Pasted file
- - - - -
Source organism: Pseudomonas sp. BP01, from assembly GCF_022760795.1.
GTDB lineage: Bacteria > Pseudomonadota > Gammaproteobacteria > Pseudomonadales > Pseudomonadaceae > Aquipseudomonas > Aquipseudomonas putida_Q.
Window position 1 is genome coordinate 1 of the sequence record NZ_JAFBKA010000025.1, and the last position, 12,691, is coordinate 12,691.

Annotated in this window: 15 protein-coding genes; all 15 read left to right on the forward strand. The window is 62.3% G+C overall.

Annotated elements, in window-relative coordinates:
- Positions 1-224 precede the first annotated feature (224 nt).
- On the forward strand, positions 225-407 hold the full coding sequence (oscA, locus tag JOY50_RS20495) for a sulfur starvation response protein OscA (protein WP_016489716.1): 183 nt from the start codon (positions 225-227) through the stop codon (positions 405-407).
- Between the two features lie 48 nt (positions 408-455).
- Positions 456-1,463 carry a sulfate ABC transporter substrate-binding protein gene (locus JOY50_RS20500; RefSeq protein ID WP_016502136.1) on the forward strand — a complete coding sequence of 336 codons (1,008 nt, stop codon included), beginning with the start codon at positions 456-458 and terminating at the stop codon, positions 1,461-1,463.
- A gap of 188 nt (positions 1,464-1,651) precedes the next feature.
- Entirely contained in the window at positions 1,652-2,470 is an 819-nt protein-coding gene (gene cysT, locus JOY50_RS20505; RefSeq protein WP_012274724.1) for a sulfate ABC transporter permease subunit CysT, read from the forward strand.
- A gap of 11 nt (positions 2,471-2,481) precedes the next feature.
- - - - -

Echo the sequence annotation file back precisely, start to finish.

Source organism: Pseudomonas sp. BP01, from assembly GCF_022760795.1.
GTDB lineage: Bacteria > Pseudomonadota > Gammaproteobacteria > Pseudomonadales > Pseudomonadaceae > Aquipseudomonas > Aquipseudomonas putida_Q.
Window position 1 is genome coordinate 1 of the sequence record NZ_JAFBKA010000025.1, and the last position, 12,691, is coordinate 12,691.

Annotated in this window: 15 protein-coding genes; all 15 read left to right on the forward strand. The window is 62.3% G+C overall.

Annotated elements, in window-relative coordinates:
- Positions 1-224 precede the first annotated feature (224 nt).
- On the forward strand, positions 225-407 hold the full coding sequence (oscA, locus tag JOY50_RS20495) for a sulfur starvation response protein OscA (protein WP_016489716.1): 183 nt from the start codon (positions 225-227) through the stop codon (positions 405-407).
- Between the two features lie 48 nt (positions 408-455).
- Positions 456-1,463 carry a sulfate ABC transporter substrate-binding protein gene (locus JOY50_RS20500; RefSeq protein ID WP_016502136.1) on the forward strand — a complete coding sequence of 336 codons (1,008 nt, stop codon included), beginning with the start codon at positions 456-458 and terminating at the stop codon, positions 1,461-1,463.
- A gap of 188 nt (positions 1,464-1,651) precedes the next feature.
- Entirely contained in the window at positions 1,652-2,470 is an 819-nt protein-coding gene (gene cysT, locus JOY50_RS20505; RefSeq protein WP_012274724.1) for a sulfate ABC transporter permease subunit CysT, read from the forward strand.
- A gap of 11 nt (positions 2,471-2,481) precedes the next feature.